Y is for York

Queen Elizabeth of York, painter unknown, which is typical. Photo from wikimedia.

Now is the winter of our discontent
Made glorious by this summer sun of York…

Opening of Shakespeare’s Richard III

Meanwhile in the north… not all of the Renaissance happened in Italy.

Elizabeth of York was glorious summer, indeed. She was the daughter, sister, niece, wife, and mother to kings–and queens. As Alison Weir says, in her fabulous biography of this fascinating linchpin of history:

Elizabeth of York’s role in history was crucial, although in a less chauvinistic age, it would, by right, have been more so.

Alison Weir, Elizabeth of York: A Tudor Queen and Her World

In other words, if she’d been more of Penthesilea type, a bit more Eleanor of the Aquitaine and a bit less Jane Bennett, then maybe she’d have been Queen Elizabeth I. Or, maybe she’d have been thrown in the tower with her brothers. Hard to say.

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X is for X-Chair

It really was called an X-chair. It was also called the Dante or Dantesca chair, the Luther chair, and the Savonarola chair. The last name is the craziest; there really was a Savonarola, who played a pivotal part in the history of one city. But he had nothing to do with the chair. Imagine, if you will, the Rasputin spatula!

We’re nearing the end of the alphabet. Dots will be connected.

The Dante chair, photo from grandvoyageitaly.com.

Simple, But Unbending Design

The simple design of the folding camp chair had been discovered early on in civilization terms. The Egyptians had them, and the Romans used them extensively, especially in military campaigns. A simple-X design that folded in the middle, sometimes also called faldstools. Perfect for those Charlemagne-era banquets, where you have to feed all the thanes and earls after they pledge fealty and argue about how to fend off the thanes and earls of the ruler across the border. Also handy at Red Weddings.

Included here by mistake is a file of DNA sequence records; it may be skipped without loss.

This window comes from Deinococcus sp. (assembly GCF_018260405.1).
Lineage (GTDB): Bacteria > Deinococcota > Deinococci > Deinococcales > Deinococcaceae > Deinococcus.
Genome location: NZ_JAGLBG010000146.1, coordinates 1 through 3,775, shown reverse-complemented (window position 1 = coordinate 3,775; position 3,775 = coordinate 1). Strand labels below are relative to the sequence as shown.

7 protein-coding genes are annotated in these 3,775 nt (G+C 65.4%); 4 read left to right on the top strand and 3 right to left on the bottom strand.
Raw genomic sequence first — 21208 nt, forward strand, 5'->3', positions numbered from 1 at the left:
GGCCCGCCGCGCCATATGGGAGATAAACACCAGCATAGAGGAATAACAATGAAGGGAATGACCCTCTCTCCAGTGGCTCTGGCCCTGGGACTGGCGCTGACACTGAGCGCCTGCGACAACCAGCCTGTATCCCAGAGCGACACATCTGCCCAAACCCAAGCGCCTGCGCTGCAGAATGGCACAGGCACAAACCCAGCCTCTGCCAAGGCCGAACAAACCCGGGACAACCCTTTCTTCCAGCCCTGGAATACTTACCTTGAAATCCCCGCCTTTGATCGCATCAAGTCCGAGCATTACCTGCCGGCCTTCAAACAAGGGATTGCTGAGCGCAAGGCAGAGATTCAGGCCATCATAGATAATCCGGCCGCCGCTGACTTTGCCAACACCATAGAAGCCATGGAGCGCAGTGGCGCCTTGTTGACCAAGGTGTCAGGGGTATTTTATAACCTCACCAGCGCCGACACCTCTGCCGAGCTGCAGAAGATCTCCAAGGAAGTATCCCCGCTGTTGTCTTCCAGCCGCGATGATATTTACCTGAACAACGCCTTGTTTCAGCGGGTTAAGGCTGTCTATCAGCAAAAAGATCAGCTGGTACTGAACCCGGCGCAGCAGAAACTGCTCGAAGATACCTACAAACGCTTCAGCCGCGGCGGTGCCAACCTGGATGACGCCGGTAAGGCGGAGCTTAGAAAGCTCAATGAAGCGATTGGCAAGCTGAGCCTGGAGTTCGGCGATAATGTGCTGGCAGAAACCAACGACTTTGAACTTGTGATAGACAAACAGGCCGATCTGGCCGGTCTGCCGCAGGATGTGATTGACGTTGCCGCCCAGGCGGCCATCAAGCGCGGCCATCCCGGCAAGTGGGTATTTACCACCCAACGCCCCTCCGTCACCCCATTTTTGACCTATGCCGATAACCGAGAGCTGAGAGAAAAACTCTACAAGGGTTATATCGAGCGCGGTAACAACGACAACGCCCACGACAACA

Medieval faldstool, like your folding campstool only centuries old. Photo from wikipedia.

The Renaissance twist was to build the chairs from sturdier pieces of wood. However, these did not bend and instead sported elaborate carvings on the back, arms, and legs. The seat would be a sturdy piece of leather covered by a cushion. The place where the legs intersect was called a “boss.”

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W is for Window Painting

Cosmé Tura, Virgin & Child 1453. Photo from wikimedia.

First of all, on the surface which I am going to paint, I draw a rectangle of whatever size I want, which I regard as an open window through which the subject to be painted is seen.

Leon Battista Alberti

Fenestra aperta. The window to the outside. It seems such a simple idea to paint light falling into a room, a mirror on the wall, or a landscape through a window. But it was new in the Renaissance. Windows themselves were changed, and the new technology and advances in understanding of mathematics spilled into painting.

STEM becomes Art

Alberti—architect, philosopher, and artist—was as famous for his ideas as his creations. But his idea about painting through the window inspired many of the painters who came after, from Da Vinci to Raphael. He was helping create the new idea of perspective, to help artists think of their canvas as a reflection of the world outside. But to be able to use that idea required a simple thing: the ability to see through the window.

Enter the Venetian glass makers: the guild, the island of Murano, sequestered and jealously guarding their secrets. I’ve mentioned before that the glass makers were a monopoly. The artisans were wealthy, but you could not leave the guild. Assassins were dispatched if a glass maker left with the secrets. Glass making technology improved significantly the early Renaissance, often shown in museums as elegant and sophisticated glass objects from Murano. But, just as significantly, the technology led to thinner, clearer glass–for windows. Everywhere.

Murano glass, revered for delicacy, also would lead to better windows. Photo by kajmeister.
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